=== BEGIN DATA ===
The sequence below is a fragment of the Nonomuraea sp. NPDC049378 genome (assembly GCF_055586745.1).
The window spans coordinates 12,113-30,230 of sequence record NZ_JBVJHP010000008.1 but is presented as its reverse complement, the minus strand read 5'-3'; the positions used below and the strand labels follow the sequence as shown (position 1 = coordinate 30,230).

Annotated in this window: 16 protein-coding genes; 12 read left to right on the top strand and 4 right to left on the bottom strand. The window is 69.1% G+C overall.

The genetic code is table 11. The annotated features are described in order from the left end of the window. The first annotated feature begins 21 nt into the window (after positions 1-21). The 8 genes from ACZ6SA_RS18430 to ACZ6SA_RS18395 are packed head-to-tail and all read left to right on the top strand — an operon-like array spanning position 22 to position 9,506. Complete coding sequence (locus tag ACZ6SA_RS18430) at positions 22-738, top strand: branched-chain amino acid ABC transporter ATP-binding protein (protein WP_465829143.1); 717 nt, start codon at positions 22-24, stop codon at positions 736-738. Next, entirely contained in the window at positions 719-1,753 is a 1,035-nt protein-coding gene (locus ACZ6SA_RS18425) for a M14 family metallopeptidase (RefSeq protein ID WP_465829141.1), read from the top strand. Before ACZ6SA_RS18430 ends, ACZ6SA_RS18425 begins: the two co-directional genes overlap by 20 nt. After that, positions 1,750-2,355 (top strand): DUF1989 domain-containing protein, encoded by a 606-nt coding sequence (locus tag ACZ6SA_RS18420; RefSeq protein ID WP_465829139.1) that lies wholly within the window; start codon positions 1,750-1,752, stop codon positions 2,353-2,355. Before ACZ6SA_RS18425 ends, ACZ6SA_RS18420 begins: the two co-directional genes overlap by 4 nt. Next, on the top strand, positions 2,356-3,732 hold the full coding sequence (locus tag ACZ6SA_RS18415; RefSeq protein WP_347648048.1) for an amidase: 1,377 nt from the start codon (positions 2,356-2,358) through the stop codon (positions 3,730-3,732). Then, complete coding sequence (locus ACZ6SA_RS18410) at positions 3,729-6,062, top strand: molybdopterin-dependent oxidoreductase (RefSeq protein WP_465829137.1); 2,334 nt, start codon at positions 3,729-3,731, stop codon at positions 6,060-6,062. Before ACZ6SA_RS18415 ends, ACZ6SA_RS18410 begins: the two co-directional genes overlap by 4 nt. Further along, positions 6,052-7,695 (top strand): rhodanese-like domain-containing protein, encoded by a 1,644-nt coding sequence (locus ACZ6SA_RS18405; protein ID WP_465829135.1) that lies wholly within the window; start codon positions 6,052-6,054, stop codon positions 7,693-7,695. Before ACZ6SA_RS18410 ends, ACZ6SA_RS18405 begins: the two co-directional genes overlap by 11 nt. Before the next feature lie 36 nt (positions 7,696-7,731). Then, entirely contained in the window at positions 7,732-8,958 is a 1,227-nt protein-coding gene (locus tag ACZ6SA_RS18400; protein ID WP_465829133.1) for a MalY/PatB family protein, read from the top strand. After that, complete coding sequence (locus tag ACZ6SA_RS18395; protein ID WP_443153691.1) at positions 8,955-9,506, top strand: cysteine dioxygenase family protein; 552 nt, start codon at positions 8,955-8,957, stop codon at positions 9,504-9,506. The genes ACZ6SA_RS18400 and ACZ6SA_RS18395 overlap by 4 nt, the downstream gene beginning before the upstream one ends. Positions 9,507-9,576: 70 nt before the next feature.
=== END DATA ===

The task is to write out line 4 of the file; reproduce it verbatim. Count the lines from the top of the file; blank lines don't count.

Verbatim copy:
The genetic code is table 11. The annotated features are described in order from the left end of the window. The first annotated feature begins 21 nt into the window (after positions 1-21). The 8 genes from ACZ6SA_RS18430 to ACZ6SA_RS18395 are packed head-to-tail and all read left to right on the top strand — an operon-like array spanning position 22 to position 9,506. Complete coding sequence (locus tag ACZ6SA_RS18430) at positions 22-738, top strand: branched-chain amino acid ABC transporter ATP-binding protein (protein WP_465829143.1); 717 nt, start codon at positions 22-24, stop codon at positions 736-738. Next, entirely contained in the window at positions 719-1,753 is a 1,035-nt protein-coding gene (locus ACZ6SA_RS18425) for a M14 family metallopeptidase (RefSeq protein ID WP_465829141.1), read from the top strand. Before ACZ6SA_RS18430 ends, ACZ6SA_RS18425 begins: the two co-directional genes overlap by 20 nt. After that, positions 1,750-2,355 (top strand): DUF1989 domain-containing protein, encoded by a 606-nt coding sequence (locus tag ACZ6SA_RS18420; RefSeq protein ID WP_465829139.1) that lies wholly within the window; start codon positions 1,750-1,752, stop codon positions 2,353-2,355. Before ACZ6SA_RS18425 ends, ACZ6SA_RS18420 begins: the two co-directional genes overlap by 4 nt. Next, on the top strand, positions 2,356-3,732 hold the full coding sequence (locus tag ACZ6SA_RS18415; RefSeq protein WP_347648048.1) for an amidase: 1,377 nt from the start codon (positions 2,356-2,358) through the stop codon (positions 3,730-3,732). Then, complete coding sequence (locus ACZ6SA_RS18410) at positions 3,729-6,062, top strand: molybdopterin-dependent oxidoreductase (RefSeq protein WP_465829137.1); 2,334 nt, start codon at positions 3,729-3,731, stop codon at positions 6,060-6,062. Before ACZ6SA_RS18415 ends, ACZ6SA_RS18410 begins: the two co-directional genes overlap by 4 nt. Further along, positions 6,052-7,695 (top strand): rhodanese-like domain-containing protein, encoded by a 1,644-nt coding sequence (locus ACZ6SA_RS18405; protein ID WP_465829135.1) that lies wholly within the window; start codon positions 6,052-6,054, stop codon positions 7,693-7,695. Before ACZ6SA_RS18410 ends, ACZ6SA_RS18405 begins: the two co-directional genes overlap by 11 nt. Before the next feature lie 36 nt (positions 7,696-7,731). Then, entirely contained in the window at positions 7,732-8,958 is a 1,227-nt protein-coding gene (locus tag ACZ6SA_RS18400; protein ID WP_465829133.1) for a MalY/PatB family protein, read from the top strand. After that, complete coding sequence (locus tag ACZ6SA_RS18395; protein ID WP_443153691.1) at positions 8,955-9,506, top strand: cysteine dioxygenase family protein; 552 nt, start codon at positions 8,955-8,957, stop codon at positions 9,504-9,506. The genes ACZ6SA_RS18400 and ACZ6SA_RS18395 overlap by 4 nt, the downstream gene beginning before the upstream one ends. Positions 9,507-9,576: 70 nt before the next feature.